At the influencer summit, I was surprised that Teradata did not go into the role of data integration processes and the steps to profile, cleanse, master, synchronize and even migrate data (which its closest partner, Informatica, emphasizes) but focused more on access to and movement of data through its own connectors, Unity Data Mover, Smart Loader for Hadoop and support of SQL-H. For most of its deployments there is a range of complementary data integration technology from its partners as much as it is a Teradata only approach. For SQL-H Teradata takes advantage of the metadata HCatalog to improve access to data in HDFS. I like how Teradata Studio 14 helps simplify the view and use of data in Hadoop, Teradata Aster and even spreadsheets and flat files for building sandbox and test environments for big data. (To learn more, look into the Teradata Developer Exchange.) Teradata has made it easy to add connecters to get access to Hadoop on its Exchange which is a great way to get the latest advances in its utilities and add-ons to its offerings.

Teradata provided an early peak on the just announced Teradata Intelligent Memory, a significant step in adapting big data architectures to the next generation of memory management. This new advancement can cache and pool data that is in high demand (hot) across any number of Teradata workload-specific platforms by processing data to determine the importance of data (described as hot, warm or cold) for fast and efficient access and applying analytics. This technological feat can then utilize both solid-state and conventional disk storage to ensure the fastest access and computation of the data for a range of needs. This is a unique and powerful way to support an extended memory space for big data and to intelligently adapt to the data patterns of user organizations; its algorithms can interoperate across Teradata’s family of appliances.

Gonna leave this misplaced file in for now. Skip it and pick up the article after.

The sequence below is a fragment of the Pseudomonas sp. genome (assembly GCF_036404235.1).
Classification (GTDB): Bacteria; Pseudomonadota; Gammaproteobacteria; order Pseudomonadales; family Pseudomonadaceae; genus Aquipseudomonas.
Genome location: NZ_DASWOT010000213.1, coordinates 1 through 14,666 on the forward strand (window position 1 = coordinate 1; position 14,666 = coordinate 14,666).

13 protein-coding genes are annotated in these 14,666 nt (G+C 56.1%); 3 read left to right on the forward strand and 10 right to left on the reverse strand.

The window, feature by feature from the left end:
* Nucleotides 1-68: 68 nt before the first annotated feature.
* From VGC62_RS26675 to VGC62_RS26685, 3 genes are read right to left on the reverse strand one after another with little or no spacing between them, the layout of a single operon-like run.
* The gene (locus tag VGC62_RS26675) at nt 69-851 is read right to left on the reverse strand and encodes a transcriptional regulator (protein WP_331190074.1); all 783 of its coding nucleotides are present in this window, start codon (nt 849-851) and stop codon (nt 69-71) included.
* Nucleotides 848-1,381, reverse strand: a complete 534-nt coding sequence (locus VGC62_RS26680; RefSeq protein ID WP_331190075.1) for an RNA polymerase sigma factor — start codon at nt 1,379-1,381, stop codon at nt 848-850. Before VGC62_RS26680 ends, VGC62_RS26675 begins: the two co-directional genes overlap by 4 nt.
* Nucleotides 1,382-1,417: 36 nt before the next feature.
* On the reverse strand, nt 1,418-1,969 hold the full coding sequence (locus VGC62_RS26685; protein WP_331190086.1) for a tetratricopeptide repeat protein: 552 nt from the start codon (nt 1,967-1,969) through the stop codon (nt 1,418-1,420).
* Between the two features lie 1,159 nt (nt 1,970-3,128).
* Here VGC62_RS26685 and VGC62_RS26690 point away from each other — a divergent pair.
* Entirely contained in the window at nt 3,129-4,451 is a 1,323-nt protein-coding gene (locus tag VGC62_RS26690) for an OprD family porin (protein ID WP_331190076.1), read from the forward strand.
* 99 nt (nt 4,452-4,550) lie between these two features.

Teradata has also invested further into its data and computing architecture through what it calls fabric-based computing. That can help connect nodes across systems through access on the company’s Fabric Switch using its BYNET, Infiniband and other methods. (Teradata participates in the OpenFabrics Alliance, which works to optimize access and interconnection of systems data across storage-area networks.) Fabric Switch provides an access point through which other aspects of Teradata’s UDA can access and use data for various purposes, including backup and restore or data movement. These advances will significantly increase the throughput and combined reliability of systems and enhance performance and scalability at both the user and data levels.